2) Choose "Get Started Today" on a computer, or "Sign Up" on a phone or tablet.
Getting Started on Hoopla - Step 2
 

3) Enter your email and choose a password
Getting Started on Hoopla - Step 3
 

4) Choose Aurora Public Library (CO) - Be sure to select Aurora, Colorado
Getting Started on Hoopla - Step 4
 

5) Enter your library card number
Getting Started on Hoopla - Step 5
 

And you're done!

To find an item, choose the category you'd like to browse from the menu. You can also search for a specific item by typing the title in the white search bar beside the word "Everything" (on a computer), or by touching the magnifying glass and typing your search there (phones or tablets).
How to use Hoopla
 

To check out an item, simply select it and hit "Borrow".
How to use Hoopla
 

It will say beneath the item how long you may borrow the item for. Books and audiobooks you will have access to for 21 days, music for seven days, and movies for three days.
How to use Hoopla
 

To view the items you have checked out, click "My Hoopla" then "Currently Borrowed" (on computer) or use the back arrow to return to the home screen (phone or tablet).   
How to use Hoopla

If you have any questions, please visit hoopla's help page or click here for information about how to connect with APL staff.

Tell us in the comments what your currently enjoying from hoopla!
Posted by svanholb@auroragov.org  On Apr 15, 2020 at 3:41 PM
  
Family Book Club with Miss Tess

"A Snicker of Magic" by Natalie Lloyd
Chapters 1 - 10

Want to read along and join the discussion? Check out "A Snicker of Magic" by Natalie Lloyd on Hoopla Digital!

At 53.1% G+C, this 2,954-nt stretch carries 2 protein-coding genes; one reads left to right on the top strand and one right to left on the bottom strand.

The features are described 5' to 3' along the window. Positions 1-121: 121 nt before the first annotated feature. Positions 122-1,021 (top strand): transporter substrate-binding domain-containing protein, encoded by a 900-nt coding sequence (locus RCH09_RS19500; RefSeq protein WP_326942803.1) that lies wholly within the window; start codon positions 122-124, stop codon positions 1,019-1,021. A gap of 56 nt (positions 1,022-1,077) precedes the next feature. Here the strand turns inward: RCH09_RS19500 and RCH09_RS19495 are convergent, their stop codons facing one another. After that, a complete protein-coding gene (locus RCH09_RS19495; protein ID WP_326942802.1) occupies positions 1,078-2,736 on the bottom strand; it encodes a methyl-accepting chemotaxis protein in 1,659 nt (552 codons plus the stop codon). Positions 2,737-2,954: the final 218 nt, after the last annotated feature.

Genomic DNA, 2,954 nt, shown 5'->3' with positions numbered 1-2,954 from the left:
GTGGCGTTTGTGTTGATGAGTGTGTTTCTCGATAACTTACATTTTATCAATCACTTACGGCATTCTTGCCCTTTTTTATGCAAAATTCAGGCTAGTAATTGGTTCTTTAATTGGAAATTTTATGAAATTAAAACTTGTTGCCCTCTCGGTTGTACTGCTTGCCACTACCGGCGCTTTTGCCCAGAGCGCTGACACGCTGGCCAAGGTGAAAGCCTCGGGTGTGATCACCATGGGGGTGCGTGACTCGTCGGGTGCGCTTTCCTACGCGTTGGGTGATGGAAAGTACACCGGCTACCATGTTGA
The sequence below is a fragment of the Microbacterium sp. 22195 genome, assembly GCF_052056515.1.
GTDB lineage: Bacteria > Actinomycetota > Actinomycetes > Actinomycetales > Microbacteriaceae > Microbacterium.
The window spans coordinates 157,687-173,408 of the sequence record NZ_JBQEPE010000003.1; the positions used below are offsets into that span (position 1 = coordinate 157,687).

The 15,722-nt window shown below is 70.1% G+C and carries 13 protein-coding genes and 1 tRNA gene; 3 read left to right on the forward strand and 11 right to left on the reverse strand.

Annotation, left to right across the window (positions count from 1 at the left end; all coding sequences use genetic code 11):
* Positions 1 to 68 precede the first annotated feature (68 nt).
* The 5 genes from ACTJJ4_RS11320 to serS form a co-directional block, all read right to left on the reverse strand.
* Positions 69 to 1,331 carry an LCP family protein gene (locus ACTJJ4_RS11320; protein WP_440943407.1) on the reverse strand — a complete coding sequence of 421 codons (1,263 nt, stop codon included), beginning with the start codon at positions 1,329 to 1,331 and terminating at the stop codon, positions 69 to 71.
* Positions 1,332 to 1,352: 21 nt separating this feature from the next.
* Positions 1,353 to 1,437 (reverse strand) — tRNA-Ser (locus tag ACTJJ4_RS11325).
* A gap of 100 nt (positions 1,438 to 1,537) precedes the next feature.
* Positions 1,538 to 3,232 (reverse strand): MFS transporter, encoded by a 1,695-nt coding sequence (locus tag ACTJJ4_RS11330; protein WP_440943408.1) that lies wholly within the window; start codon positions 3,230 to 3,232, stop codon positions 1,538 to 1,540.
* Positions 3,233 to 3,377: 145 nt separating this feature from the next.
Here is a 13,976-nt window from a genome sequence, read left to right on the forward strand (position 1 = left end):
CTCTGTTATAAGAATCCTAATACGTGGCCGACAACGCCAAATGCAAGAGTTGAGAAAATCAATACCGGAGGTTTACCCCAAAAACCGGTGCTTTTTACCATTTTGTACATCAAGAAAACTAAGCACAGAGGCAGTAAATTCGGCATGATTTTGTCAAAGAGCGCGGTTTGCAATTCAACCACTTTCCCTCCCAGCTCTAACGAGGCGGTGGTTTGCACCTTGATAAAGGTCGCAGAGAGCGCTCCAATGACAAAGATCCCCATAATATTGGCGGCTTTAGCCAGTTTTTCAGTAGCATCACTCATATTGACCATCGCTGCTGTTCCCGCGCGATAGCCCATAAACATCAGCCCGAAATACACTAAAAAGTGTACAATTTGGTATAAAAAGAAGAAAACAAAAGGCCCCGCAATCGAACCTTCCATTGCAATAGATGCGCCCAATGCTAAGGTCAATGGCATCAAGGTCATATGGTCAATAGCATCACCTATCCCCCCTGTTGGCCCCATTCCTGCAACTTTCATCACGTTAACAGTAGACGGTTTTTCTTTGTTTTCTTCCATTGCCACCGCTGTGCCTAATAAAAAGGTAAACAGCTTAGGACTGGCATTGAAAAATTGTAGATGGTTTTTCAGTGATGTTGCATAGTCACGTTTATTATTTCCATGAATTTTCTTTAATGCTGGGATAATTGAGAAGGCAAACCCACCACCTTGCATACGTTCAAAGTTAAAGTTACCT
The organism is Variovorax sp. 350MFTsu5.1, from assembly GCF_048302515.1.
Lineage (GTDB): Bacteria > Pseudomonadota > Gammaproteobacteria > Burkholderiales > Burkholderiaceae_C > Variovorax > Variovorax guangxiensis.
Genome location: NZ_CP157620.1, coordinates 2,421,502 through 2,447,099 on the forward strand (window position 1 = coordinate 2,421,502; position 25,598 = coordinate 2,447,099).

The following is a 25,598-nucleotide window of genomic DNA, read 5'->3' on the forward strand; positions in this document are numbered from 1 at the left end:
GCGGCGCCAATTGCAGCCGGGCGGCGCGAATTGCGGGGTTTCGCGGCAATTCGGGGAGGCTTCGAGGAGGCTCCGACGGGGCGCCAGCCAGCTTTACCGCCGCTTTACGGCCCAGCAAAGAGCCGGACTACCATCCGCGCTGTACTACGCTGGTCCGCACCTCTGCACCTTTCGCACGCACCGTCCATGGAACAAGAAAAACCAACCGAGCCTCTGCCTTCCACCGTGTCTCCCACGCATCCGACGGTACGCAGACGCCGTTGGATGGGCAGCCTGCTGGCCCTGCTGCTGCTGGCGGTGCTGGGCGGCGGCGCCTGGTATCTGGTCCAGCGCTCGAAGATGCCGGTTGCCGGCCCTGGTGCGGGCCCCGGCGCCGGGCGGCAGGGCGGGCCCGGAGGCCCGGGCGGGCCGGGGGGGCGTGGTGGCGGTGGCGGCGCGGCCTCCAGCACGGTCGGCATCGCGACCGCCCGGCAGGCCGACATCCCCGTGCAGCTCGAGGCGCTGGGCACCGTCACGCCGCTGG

A Snicker of Magic

Discussion Questions

1. From the mother’s story, what kind of magic would you want? (I would want to bake some magic into pies and cakes!)

2. Have you ever been the new kid(s) at school? Can you relate with Felicity and Frannie Jo?

3. Chocolate chip pork rind ice cream?? Yuck! What flavors would YOU create at Dr. Zook’s Ice Cream Parlor?

4. A boy in Felicity’s class asked why they called themselves the Brothers Threadbare. Later, Aunt Cleo tells Felicity “threadbare” means shabby, worn-out, well-used… Felicity’s teacher (Miss Lawson) tells the students they’ll need to figure out why the brothers called themselves that on their own. Do you have any guesses?

5. What would your talent be at a talent show?

6. What do you think of Jonah (the Beedle)?

7. Do you think Roger Pickle will come back?

8. What do you think of Oliver Weatherly, owner of Dr. Zook’s and original Beedle?

9. If Oliver offered you Blackberry Sunrise ice cream, would you take it? Why or why not?

10. Do you think the last sentence in chapter 10 is foreshadowing? That means when something is stated early in the book and comes true later on. 

11. What are you enjoying most about this book so far? Any predictions you would like to make?


Comment from Miss Tess: I love the silly words used in this book. Like Felicity says, “Why the hayseed you call yourself a Beedle…?” and “too spindiddly an offer to pass up.” It would be fun to be like Felicity and write down all the words we like from this novel!
Posted by svanholb@auroragov.org  On Apr 13, 2020 at 8:59 AM 2 Comments
  
**Video may contain spoilers**
Join APL staff each week for a discussion of some of their current reads! Each week they will discuss a book from a different genre. Join the discussion live on at Facebook.com/AuroraLibrary each Friday at 1 p.m. (MST) and leave your thoughts in the comments below! (See discussion questions below - questions may contain spoilers!)

The next discussion will be at 1 p.m. on April 17, 2020 on our Facebook page and will feature "Wuthering Heights" by Emily Bronte (available instantly on hoopladigital.com).



Dicussion questions for "If She Knew" by Blake Pierce
- Do you think Kate’s judgements/actions would be any different if she was still an agent?
- Why do you think Kate’s daughter Melissa wants to follow in her footsteps?
- How did the death of Kate’s husband Michael impact her job as an agent?